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South African president visits Mandela in hospital

Former South African President Nelson Mandela is seen in July as he celebrates his birthday with family in Qunu, South Africa. (File photo by The Associated Press)
Former South African President Nelson Mandela is seen in July as he celebrates his birthday with family in Qunu, South Africa. (File photo by The Associated Press)
Copyright 2014 The Associated Press. All rights reserved. This material may not be published, broadcast, rewritten or redistributed.The Associated Press
Sunday, December 09, 2012 07:38 am
JOHANNESBURG — South Africans prayed Sunday for the health of former President Nelson Mandela and anxiously awaited further word about the anti-apartheid leader after he was admitted to a military hospital.President Jacob Zuma visited Mandela Sunday morning at the hospital in Pretoria and found the frail 94-year-old to be "comfortable and in good care," presidential spokesman Mac Maharaj said in a statement. Maharaj offered no other details about Mandela, nor what medical tests he had undergone since entering the hospital Saturday.

The continued uncertainty about Mandela's health saw worshipers gather Sunday morning at the Regina Mundi Catholic church in the Soweto area of Johannesburg to pray for the leader. The church was a center of anti-apartheid protests and funerals.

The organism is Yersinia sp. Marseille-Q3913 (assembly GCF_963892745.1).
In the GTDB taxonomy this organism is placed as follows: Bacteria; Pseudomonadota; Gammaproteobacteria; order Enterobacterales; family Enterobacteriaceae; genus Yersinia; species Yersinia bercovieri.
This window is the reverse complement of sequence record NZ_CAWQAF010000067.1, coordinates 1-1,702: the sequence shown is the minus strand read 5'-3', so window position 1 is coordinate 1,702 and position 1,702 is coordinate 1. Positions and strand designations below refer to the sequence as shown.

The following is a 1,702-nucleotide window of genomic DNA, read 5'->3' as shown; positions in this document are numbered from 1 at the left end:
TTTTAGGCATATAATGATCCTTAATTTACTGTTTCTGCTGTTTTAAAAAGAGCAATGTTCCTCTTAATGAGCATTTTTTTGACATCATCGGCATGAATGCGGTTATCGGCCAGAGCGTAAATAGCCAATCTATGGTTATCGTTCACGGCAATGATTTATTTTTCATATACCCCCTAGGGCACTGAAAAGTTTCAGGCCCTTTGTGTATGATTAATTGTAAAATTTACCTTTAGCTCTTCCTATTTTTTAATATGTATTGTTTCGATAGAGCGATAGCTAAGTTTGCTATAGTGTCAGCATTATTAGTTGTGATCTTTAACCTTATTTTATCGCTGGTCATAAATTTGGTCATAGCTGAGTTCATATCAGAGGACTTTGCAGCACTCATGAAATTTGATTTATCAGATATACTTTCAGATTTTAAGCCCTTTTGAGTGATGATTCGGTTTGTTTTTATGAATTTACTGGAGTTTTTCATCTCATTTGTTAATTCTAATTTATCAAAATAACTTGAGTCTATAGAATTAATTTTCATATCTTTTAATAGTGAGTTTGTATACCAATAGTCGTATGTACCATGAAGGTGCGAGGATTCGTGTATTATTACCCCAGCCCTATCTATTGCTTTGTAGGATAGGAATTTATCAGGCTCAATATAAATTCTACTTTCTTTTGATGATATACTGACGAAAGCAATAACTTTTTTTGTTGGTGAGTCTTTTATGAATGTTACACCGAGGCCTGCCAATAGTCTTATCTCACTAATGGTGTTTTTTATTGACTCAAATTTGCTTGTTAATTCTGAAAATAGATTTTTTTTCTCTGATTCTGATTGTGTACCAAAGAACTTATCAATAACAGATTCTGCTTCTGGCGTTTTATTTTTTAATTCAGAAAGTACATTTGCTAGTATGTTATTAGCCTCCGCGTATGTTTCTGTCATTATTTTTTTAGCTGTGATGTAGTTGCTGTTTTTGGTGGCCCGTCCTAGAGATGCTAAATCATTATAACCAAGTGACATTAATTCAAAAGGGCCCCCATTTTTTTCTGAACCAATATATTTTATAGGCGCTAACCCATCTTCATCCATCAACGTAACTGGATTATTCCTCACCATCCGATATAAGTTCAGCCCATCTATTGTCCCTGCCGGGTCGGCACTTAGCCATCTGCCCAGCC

"Yes, it really worries us because he is a great person," church goer Shainet Mnkomo said as she left an early morning service. "He did so many things to the country, he's one of those persons who we remember most."

Mandela, who spent 27 years in prison for fighting racist white rule, became South Africa's first black president in 1994 and served one five-year term. He later retired from public life to live in his remote village of Qunu, in the Eastern Cape area, and last made a public appearance when his country hosted the 2010 World Cup soccer tournament.

Many in this country of 50 million people view Mandela, who led the African National Congress to power, as a father figure and an icon of integrity and magnanimity amid the nation's increasingly messy politics.

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